I am writing with regard to the article entitled “Students perceive low risk for HIV,” published on April 2, which describes the ongoing HIV testing program on campus called Know Your Status. It has been my pleasure to be involved with KYS since 2008, and I am grateful to the hardworking program directors and multiple volunteer testers for their efforts every Monday in the Bryan Center as well as at Durham Technical Community College. As I believe this is a very important public health endeavor, I wanted to help clarify several points.
In the article there is reference to an unpublished study looking at 1000 Duke students which found that 55.4 percent exhibited risky behaviors. It is very important to recognize how one defines “risky behavior” however. In this particular study, the authors defined it as “students who reported having unprotected sex or sharing needles, had two or more sexual partners in the past year or were men having sex with men.” More recently, we looked at risk behaviors using an objectively derived criteria which has been validated in emergency departments. Using the Denver Risk Score, the percent of students exhibiting risky behaviors was found to be only 15 percent. Unfortunately, 70 percent of these students inaccurately assessed their own risk for HIV infection as being either low or non-existent, indicating the need for ongoing educational efforts.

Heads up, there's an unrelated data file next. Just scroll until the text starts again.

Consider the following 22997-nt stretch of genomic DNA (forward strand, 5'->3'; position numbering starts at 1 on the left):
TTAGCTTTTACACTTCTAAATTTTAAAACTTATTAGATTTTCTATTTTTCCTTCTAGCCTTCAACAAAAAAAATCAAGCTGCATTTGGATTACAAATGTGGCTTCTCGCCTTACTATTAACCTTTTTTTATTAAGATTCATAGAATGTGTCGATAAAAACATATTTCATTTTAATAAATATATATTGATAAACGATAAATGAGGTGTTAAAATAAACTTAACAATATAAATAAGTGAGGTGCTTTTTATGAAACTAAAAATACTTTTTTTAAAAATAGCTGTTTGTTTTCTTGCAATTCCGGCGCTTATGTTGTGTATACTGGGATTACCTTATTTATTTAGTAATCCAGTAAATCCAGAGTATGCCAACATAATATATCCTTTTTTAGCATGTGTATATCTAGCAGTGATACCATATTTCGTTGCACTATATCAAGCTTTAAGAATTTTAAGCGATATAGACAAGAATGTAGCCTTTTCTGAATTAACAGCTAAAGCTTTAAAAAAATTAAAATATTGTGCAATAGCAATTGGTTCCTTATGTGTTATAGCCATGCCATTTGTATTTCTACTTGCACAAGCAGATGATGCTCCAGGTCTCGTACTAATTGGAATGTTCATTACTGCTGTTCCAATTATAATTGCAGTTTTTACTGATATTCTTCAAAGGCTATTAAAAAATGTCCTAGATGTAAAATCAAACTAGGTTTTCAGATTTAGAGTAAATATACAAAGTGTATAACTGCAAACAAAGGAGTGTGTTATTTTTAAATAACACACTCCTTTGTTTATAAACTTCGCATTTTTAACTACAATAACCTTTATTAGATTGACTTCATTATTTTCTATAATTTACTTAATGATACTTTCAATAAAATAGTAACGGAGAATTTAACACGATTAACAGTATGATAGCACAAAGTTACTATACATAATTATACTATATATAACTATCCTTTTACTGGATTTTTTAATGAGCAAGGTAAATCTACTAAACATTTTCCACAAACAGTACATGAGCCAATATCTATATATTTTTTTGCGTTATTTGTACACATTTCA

Since 2006, we have tested almost 2000 students at both Duke and Durham Tech. There has been only one true positive case at Duke and two true positives at Durham Tech (a third case was found to be a false positive and the fourth was already known to have HIV). Interestingly, rates on college campuses across the U.S. are low despite the growing numbers of new infections among young people between the ages 13 and 29. As pointed out by Dr. Chuck Hicks, the higher rate at Durham Tech is most likely due to the fact it is a commuter campus with older (more sexually experienced) students.
Dr. Mehri McKellar, MD Division of Infectious Diseases